Little comes close to receiving an unexpected letter. Well, it depends what type of letter of course. An angry note from your local library ordering you to return books which have been overdue for about 10 years doesn't really have the same effect.
But in today's digitalised society, where texts and online communication now dominate the way we interact with each other, writing and posting a letter seems like a distant childhood memory.
"hey you alright?" "yeah, be there in 5" "urgh last night, oh dear..."
These are a few snippets of my mobile message inbox, in which texts are a quick fire way to catch up and meet up. But what happened to actually thinking about what you are writing, to actually sitting down and properly putting mind to tea stained paper? (Just my preference).
This summer I met a lovely girl called Emily. She suggested that we should penpal, send each other letters and the odd parcel in order to stay in touch, as life is the catalyst to drifting from friends. Especially when you're moving away for university.
Another inspiration for starting this exchange was my Grandma. Over Beryl's legendary tea and biscuits, she divulged how she has been writing to someone in Texas for over 60 years. That's almost three-quarters of her life. Apparently they have only met once for a couple of hours, but they talked and laughed every last minute like old friends. Because technically they are.
So the madness of Fresher's week rolled around, I would write about it if my memory wasn't as hazy... (not a clue why). It was during that post - freshers slump, the time where you realise you have to actually start doing work/cook yourself something more substantial than Uncle Ben's, when I received my first letter and parcel from Emily. Its contents included the most amazing chocolate fudge, a small cross-stitch wall hanging and a wildflower tea leaf (which the tag instructed me to infuse in boiling water for 3 minutes).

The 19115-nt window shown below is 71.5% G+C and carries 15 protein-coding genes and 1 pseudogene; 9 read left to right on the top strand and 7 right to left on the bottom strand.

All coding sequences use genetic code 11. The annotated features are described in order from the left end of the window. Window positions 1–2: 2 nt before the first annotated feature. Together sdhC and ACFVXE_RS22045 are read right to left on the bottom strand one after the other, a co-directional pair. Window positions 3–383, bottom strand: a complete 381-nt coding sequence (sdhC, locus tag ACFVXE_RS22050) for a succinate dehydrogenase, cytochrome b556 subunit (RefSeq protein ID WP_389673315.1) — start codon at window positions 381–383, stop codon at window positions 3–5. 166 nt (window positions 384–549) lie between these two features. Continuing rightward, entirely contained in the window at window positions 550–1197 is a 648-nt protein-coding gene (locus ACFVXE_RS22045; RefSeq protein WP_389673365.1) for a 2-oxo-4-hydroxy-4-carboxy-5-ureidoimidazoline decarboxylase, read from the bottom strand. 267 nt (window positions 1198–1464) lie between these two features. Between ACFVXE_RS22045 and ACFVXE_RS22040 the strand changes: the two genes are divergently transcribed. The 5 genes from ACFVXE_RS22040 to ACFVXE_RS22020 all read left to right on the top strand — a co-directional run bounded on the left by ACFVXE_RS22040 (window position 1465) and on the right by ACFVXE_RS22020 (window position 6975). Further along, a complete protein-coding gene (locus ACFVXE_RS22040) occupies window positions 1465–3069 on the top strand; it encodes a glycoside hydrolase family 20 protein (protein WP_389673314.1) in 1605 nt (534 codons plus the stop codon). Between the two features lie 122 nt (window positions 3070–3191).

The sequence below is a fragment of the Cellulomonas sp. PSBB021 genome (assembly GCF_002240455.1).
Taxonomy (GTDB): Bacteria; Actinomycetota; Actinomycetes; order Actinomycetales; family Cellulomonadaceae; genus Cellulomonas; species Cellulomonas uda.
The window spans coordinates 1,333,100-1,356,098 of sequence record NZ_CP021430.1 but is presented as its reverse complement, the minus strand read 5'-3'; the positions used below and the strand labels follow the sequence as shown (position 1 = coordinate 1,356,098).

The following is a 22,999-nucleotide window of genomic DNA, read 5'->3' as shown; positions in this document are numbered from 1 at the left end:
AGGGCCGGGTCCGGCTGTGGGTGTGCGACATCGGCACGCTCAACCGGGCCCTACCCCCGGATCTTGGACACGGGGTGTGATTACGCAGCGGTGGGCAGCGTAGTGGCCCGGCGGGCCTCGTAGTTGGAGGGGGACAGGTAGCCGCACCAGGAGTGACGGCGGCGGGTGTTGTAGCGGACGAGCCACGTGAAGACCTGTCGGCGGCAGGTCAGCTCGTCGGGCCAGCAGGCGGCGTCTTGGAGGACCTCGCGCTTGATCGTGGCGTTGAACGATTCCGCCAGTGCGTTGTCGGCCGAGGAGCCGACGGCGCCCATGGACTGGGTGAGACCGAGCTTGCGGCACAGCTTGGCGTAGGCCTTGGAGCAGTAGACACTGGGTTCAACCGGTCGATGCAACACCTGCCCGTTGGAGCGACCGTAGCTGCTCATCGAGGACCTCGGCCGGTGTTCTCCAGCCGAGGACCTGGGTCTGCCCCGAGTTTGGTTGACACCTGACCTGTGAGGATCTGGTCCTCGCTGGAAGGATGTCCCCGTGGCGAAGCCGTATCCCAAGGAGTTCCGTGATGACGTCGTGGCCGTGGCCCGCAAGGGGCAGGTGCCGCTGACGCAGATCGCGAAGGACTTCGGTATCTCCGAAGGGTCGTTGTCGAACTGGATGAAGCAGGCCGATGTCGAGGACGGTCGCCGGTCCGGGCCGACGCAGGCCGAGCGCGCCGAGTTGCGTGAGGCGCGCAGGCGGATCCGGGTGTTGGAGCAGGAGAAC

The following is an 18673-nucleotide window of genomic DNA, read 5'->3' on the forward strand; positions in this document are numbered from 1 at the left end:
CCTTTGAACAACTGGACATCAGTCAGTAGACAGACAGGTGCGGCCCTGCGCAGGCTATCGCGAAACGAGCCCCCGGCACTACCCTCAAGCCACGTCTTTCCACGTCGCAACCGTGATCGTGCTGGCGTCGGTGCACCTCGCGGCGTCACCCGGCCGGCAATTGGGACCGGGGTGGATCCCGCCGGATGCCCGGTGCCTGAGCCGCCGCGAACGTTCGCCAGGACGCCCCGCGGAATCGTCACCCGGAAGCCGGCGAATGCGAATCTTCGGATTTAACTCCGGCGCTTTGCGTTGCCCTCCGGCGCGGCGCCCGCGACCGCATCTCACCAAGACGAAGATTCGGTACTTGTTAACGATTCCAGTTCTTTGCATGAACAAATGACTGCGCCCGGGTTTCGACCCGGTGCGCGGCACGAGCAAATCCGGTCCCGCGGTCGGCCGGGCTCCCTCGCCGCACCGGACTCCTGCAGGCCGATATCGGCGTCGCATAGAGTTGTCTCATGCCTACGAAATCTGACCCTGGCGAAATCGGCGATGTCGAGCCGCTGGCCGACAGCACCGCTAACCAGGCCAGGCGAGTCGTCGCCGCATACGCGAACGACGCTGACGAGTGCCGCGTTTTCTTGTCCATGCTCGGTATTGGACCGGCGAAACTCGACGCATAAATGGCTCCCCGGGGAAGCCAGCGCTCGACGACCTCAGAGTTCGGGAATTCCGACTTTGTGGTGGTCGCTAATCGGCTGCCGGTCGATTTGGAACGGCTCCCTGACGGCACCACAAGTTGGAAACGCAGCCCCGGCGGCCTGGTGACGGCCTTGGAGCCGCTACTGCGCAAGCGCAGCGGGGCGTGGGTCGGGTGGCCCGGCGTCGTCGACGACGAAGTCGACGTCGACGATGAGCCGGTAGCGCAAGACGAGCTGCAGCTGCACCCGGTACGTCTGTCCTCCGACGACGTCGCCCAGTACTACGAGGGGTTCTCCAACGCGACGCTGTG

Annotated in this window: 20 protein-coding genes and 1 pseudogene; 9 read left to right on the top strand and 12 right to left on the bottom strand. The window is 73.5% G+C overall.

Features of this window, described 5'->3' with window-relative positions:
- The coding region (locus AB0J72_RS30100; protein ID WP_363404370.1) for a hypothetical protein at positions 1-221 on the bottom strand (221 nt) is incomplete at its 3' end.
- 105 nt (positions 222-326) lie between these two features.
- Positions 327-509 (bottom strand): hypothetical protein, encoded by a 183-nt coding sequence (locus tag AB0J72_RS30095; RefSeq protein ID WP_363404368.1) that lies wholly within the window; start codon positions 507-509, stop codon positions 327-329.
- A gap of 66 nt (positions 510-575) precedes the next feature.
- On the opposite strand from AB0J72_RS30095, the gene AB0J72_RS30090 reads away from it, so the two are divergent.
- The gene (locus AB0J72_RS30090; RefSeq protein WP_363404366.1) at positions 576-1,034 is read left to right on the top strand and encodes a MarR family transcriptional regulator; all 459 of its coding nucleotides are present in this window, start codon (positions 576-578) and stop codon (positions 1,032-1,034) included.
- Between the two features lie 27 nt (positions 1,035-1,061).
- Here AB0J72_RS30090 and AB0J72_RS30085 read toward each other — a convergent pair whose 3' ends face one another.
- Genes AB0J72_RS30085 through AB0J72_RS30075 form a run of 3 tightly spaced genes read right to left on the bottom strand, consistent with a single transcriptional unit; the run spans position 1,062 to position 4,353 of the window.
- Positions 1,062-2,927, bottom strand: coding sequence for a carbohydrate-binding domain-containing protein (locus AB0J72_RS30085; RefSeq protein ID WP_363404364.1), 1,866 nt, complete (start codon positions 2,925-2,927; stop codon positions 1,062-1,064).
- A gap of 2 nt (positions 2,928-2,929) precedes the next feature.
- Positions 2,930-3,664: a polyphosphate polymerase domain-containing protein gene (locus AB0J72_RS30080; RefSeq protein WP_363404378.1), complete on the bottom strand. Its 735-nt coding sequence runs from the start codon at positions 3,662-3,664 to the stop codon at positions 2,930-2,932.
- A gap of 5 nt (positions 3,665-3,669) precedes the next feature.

I think the best part of this surprise was actually the letter. Firstly, Emily's handwriting is the neatest I've ever seen - definitely chose my penpal well. Imagine trying to decipher something that looked like a spider having a rave in TimePiece every time you were sent a letter? Amongst the craziness of moving and partying and meeting 100s of new people, it was lovely to know that someone had taken the time to write and ask how I really was. There's something much more personal about putting words into writing. And it was longer than a couple of sentences; the average facebook message.
When the boys in my flat walked in to the kitchen to find me on the floor, carefully tying together photos with string to send in my reply parcel, they were quick to label letter-sending as "such a girl thing". I would argue that penpalling is actually for anyone. Yeah okay, the average male may not be particularly enthralled by a vintage 'with love' stamp or a leaf of wildflower tea, but this way of communicating is certainly not dead.
It's time we start to think about what we're writing and what we really want to know about our friends. It's time to pick up the pen.